The Guardian reports: A key aide to the leader of Islamic State (Isis) was killed in a US strike on a convoy near the Iraqi city of Mosul that destroyed 10 vehicles carrying a number of the group’s top militants.
Abdul Rahman al-Athaee, also known as Abu Saja, is known to have died in the attack on Friday. A key aide to the Isis leader, Abu Bakr al-Baghdadi, he travelled frequently with the group’s top leadership.
Colonel Patrick Ryder, a spokesman at US central command, said on Saturday: “I can confirm that coalition aircraft did conduct a series of air strikes yesterday evening [Friday] in Iraq against what was assessed to be a gathering of Isil [Isis] leaders near Mosul. We cannot confirm if Isil leader Abu Bakr al-Baghdadi was among those present.”
Iraqi officials were also unable to confirm whether Baghdadi was among the 50 casualties. Isis did not immediately issue any statement on the strikes.
The news came as Britain’s chief of the defence staff, General Sir Nick Houghton, warned on Sunday that the Isis leadership would regenerate itself even if Baghdadi had been killed.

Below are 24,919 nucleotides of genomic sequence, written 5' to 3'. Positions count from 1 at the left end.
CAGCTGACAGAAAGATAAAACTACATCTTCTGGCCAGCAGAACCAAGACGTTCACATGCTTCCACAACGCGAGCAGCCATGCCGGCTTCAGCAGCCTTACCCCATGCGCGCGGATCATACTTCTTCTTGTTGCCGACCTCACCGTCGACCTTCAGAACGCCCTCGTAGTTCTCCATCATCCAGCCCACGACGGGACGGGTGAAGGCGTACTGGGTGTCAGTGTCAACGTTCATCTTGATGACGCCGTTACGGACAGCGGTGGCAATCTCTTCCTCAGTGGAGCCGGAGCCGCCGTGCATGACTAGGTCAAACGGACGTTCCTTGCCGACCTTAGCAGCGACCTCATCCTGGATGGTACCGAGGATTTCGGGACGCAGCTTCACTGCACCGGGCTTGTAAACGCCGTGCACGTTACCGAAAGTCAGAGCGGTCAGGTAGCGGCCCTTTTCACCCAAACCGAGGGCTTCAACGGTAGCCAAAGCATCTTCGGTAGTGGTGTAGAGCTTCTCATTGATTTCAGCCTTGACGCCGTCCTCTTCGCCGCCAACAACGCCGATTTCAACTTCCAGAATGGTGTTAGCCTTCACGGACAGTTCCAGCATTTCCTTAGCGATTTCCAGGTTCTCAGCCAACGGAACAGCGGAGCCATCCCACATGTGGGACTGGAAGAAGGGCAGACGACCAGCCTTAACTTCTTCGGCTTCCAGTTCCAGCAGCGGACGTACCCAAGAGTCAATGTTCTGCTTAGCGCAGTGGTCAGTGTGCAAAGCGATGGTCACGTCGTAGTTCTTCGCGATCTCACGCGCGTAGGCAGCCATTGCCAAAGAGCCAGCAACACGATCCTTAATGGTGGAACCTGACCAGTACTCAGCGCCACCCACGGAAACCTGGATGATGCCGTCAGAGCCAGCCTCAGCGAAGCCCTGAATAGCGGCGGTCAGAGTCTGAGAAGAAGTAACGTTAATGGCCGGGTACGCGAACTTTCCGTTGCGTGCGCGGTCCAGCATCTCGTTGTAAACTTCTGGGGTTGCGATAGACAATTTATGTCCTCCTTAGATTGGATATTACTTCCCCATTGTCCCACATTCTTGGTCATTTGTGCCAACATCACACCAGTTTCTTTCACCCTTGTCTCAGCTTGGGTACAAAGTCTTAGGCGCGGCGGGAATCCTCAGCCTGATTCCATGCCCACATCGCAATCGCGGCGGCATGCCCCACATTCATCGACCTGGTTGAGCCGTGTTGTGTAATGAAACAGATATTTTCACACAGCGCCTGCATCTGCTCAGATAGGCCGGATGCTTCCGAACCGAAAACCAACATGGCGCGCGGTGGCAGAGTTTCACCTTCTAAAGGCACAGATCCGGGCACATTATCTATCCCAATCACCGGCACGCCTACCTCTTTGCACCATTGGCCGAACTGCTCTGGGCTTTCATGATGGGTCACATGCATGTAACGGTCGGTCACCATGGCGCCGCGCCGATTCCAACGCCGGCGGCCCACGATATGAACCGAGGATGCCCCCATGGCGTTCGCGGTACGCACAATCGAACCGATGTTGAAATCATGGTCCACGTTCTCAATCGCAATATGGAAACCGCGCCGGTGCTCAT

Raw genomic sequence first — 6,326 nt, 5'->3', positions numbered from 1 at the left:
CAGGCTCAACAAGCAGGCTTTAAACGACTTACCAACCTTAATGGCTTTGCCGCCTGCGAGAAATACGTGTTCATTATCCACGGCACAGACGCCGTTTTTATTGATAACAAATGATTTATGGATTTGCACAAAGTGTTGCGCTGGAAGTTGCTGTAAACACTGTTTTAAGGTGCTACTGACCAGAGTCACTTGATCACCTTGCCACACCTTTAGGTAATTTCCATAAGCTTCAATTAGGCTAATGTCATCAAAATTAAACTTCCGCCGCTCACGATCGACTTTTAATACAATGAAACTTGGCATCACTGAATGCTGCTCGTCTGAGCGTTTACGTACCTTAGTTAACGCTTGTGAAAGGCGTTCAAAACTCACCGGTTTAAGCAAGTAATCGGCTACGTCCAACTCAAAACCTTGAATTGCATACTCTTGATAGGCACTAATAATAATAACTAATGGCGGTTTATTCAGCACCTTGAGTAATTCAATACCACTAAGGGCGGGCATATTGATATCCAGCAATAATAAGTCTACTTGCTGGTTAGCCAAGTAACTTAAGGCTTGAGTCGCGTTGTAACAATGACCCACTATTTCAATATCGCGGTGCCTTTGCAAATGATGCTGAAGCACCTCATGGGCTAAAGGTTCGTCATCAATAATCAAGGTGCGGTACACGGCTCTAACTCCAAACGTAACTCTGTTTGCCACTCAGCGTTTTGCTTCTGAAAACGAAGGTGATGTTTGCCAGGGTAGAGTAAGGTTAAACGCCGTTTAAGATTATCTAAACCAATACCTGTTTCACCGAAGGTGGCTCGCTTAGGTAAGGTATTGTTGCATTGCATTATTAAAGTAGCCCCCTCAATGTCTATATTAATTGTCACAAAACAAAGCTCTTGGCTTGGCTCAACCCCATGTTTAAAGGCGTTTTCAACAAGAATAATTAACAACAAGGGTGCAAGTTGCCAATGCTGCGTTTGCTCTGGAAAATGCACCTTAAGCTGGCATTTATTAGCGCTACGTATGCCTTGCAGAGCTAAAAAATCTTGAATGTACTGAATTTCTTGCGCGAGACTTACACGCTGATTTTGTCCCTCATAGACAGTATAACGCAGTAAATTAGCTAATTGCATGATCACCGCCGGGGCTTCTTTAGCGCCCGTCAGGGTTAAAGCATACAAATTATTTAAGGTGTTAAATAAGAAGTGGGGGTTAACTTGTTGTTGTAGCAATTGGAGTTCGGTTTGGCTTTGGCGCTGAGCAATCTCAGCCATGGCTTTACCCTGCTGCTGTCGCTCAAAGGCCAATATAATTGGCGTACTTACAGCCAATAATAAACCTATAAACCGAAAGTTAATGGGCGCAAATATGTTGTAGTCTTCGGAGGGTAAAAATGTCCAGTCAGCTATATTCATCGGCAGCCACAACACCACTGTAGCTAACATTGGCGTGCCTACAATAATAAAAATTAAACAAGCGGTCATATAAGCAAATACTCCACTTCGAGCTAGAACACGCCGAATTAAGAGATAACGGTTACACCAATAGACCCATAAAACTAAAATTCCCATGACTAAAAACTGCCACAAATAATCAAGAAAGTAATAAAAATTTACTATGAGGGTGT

In a sign that the UK believed there was a strong chance Baghdadi died in the air strikes, Houghton spoke of “potential death” as he said it would take some days for the US to confirm whether the Isis leader was alive or not.
Speaking on the Andrew Marr Show on BBC1, the general said: “I can’t absolutely confirm that al-Baghdadi has died. Even the Americans themselves are not yet in a position to do that. Probably it will take some days to have absolute confirmation.”
But Houghton warned that Isis would fight back if its leader had been killed. He said: “What I wouldn’t want to do is rush to the sense that the potential death of one of their totemic leaders is going to create some strategic reverse within Isis. They will regenerate leadership … because of the current potential attractiveness of this warped ideology. Unless we get the political dimension of the strategy in place then Isis has the potential to keep regenerating and certainly regenerating its leaders.” [Continue reading…]